By Bill Grennan
Omaha, NE — Stories we tell and the clothes we wear are the subject of the latest show at the Omaha Playhouse.Read More
By Bill Grennan
Omaha, NE — The Tony Award-winning drama continues through June 7th at the Omaha Community Playhouse.Read More
By Bill Grennan
Omaha, NE — The ghost of John Barrymore tries to teach a hot-shot young actor a thing or two at the Omaha Playhouse.[audio:https://kvnonews.com/wp-content/uploads/2015/04/I-Hate-Hamlet-Web.mp3]
I Hate Hamlet by Paul Rudnick runs through May 10th on the Hawks Mainstage of the Omaha Community Playhouse. It tells the story of Andrew, a young television actor who’s been given the role of a lifetime, playing Hamlet in the park in New York City. The only problem is that he hates Hamlet. When he moves into his new place in New York, he soon finds out that it once belonged to acting legend John Barrymore. When Barrymore’s ghost starts walking around the residence, Andrew’s life and career are turned upside down as he clashes with the acting apparition. The show’s director, Ablan Roblin, said the play’s balance of tone is what makes it quite peculiar.
“It’s interesting because this play, in my opinion, lives in a lot of different areas,” he said. “There are some areas that are high comedy and then there are some areas in the script where it’s pretty poignant. It’s got some really nice moments.”
The key to show, Roblin said, lies in the offsetting dynamics between slapstick humor and high art. To find that sweet spot, Roblin had to rely on the words given to him by playwright Paul Rudnick.
“The way he puts all those things together in the script is kind of genius because it’s a mash of a lot of different styles,” Roblin said. “It’s been fun doing that. It’s been a challenge in some aspects because you have to find out where some of these characters live. Some of these characters live in a different place than the others. Finding the cohesion in that has been really interesting.”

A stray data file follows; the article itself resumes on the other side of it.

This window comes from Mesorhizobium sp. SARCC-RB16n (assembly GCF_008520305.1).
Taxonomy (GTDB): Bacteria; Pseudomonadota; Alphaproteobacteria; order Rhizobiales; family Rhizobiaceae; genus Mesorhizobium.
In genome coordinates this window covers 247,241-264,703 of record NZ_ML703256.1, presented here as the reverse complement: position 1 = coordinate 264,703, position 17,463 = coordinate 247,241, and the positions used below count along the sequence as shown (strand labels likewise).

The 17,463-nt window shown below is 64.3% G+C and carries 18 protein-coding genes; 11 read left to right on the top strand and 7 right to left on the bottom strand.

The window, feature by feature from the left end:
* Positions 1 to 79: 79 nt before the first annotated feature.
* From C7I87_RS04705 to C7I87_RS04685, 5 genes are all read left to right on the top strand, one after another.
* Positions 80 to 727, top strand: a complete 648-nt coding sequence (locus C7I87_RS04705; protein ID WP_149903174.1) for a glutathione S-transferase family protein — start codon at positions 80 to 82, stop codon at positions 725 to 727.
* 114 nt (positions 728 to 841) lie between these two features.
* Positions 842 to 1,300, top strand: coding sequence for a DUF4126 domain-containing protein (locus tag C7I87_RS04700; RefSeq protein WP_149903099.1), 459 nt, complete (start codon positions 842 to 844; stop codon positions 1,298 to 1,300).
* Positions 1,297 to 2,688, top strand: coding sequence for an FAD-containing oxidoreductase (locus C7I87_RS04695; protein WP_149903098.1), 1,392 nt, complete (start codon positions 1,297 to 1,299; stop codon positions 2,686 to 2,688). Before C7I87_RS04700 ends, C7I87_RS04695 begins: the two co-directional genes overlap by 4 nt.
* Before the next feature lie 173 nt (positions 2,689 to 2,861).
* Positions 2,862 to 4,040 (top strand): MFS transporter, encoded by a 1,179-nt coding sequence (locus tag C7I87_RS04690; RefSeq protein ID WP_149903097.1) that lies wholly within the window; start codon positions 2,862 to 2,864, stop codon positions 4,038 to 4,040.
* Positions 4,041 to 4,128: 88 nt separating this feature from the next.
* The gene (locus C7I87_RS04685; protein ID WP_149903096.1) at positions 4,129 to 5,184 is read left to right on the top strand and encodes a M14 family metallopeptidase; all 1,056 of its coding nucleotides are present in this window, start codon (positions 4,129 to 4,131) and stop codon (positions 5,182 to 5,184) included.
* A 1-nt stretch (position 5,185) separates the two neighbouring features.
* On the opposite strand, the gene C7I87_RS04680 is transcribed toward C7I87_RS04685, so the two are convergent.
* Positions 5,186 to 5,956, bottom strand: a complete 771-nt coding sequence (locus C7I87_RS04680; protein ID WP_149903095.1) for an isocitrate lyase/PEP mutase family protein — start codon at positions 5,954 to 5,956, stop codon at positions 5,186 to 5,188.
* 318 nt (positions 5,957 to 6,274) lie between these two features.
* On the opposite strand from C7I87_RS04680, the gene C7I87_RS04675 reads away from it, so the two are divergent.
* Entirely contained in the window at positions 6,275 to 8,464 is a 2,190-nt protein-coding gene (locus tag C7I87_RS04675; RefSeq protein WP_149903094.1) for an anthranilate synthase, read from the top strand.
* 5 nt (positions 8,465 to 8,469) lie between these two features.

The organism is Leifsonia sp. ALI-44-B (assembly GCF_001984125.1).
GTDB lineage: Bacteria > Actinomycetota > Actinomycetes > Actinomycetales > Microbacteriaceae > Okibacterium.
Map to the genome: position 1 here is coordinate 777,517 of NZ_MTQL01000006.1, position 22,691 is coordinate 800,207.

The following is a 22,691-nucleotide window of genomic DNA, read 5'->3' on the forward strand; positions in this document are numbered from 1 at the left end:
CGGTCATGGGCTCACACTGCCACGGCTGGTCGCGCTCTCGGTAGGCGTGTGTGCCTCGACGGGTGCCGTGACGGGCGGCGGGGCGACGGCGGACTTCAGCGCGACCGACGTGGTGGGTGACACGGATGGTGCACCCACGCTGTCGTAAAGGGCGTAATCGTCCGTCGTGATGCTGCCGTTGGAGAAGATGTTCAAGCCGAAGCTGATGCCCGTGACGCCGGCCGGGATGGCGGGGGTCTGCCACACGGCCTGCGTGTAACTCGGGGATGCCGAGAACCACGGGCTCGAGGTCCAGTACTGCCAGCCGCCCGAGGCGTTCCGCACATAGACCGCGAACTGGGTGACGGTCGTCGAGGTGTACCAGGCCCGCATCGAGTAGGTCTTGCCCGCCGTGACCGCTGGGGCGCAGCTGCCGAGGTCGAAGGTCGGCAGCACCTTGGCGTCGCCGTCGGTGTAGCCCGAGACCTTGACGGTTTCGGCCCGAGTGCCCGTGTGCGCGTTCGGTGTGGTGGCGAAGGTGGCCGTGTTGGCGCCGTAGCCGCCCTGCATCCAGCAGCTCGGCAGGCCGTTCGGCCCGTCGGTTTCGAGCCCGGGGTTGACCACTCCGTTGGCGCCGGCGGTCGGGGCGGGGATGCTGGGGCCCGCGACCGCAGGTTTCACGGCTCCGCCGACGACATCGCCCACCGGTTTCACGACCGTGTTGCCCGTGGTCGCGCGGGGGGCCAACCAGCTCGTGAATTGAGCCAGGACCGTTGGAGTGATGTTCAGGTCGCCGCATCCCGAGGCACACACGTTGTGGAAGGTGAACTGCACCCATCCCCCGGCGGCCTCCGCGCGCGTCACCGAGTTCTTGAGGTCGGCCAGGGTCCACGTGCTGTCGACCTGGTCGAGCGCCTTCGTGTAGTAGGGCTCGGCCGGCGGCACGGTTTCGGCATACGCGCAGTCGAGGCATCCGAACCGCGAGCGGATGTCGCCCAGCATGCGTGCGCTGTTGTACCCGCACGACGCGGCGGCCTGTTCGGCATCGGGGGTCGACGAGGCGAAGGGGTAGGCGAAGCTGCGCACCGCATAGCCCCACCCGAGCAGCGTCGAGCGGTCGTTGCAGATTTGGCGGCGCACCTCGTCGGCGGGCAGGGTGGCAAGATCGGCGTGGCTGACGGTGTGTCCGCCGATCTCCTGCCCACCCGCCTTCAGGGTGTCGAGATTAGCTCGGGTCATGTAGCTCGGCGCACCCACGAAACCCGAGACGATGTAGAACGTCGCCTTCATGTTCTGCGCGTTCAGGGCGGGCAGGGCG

Regardless of whether the show he’s directing is a drama or comedy, Roblin tackles each project he works on with the same mindset. It’s one of digging deep into a script, deep into the human condition, and finding the simple truths among the situations.
“You look at a piece of work and get a general idea of what you feel this is about,” he said. “Then you get into it and you realize there are a lot of sub-layers; a lot of little areas you are peeling back. Not that it gets heavy, but you are finding the truth. Once you find the truth in what you are doing some amazing comedy ensues. Especially if it’s written well, which this one is.”
The key for audiences, Roblin said, is observing how we consume art in its many forms. Are we the ‘sitting at home binge watching Netflix’ type? Do we dress in our finest attire for the symphony type? Are we somewhere in between? How serious do we take our art?
“[The character] Gary, who plays the agent, has a really honest take on how people view [high art]. His question halfway through the show is, ‘I’m just wondering which arm rest is mine?’ I think there’s a universal truth to that. I think everyone has experienced that, even actors. That’s what makes this so interesting because it gives you a glimpse into why people make the choices they make as an artist. Why people consume the type of art they consume. Then, you are able to sit back and laugh at it, and enjoy it in a lot of ways that you probably couldn’t.”